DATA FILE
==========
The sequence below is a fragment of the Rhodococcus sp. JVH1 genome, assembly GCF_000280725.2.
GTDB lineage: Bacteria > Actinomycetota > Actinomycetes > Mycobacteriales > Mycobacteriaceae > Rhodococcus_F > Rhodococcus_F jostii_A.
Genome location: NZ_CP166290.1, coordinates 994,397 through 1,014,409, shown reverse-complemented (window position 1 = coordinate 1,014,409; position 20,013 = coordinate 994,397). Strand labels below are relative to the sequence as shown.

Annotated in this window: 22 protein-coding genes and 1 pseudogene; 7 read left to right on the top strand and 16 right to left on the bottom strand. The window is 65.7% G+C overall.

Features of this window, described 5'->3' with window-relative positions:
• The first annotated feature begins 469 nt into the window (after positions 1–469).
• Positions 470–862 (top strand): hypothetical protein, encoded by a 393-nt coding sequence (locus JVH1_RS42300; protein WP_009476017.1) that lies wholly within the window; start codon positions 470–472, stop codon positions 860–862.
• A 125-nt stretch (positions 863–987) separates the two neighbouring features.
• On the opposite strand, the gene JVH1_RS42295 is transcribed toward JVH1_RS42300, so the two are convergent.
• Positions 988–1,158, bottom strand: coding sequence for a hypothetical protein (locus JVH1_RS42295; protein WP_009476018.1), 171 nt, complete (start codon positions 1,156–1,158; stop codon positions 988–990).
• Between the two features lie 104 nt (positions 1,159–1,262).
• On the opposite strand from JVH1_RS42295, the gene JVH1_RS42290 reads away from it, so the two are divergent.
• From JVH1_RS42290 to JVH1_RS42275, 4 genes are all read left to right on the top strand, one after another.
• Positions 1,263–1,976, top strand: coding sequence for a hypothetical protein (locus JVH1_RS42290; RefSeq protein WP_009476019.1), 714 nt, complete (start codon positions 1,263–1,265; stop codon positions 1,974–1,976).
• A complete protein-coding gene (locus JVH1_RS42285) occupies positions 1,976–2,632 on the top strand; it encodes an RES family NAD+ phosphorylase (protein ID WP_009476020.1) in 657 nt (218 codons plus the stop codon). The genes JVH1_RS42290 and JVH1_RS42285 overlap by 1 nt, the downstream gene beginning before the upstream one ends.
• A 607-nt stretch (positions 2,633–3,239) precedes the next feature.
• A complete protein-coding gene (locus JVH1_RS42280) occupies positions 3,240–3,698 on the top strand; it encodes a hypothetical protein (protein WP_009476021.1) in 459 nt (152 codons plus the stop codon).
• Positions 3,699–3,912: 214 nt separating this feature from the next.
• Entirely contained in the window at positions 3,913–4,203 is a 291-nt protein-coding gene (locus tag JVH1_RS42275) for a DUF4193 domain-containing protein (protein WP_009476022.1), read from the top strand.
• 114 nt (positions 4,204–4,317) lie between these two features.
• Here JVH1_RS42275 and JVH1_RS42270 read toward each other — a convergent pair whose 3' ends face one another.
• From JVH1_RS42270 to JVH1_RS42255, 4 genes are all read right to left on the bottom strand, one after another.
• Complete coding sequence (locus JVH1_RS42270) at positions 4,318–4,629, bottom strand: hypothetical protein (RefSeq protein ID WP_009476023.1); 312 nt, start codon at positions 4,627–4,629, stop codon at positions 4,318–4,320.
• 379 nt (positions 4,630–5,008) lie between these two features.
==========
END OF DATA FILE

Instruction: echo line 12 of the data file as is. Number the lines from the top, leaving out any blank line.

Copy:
• On the opposite strand from JVH1_RS42295, the gene JVH1_RS42290 reads away from it, so the two are divergent.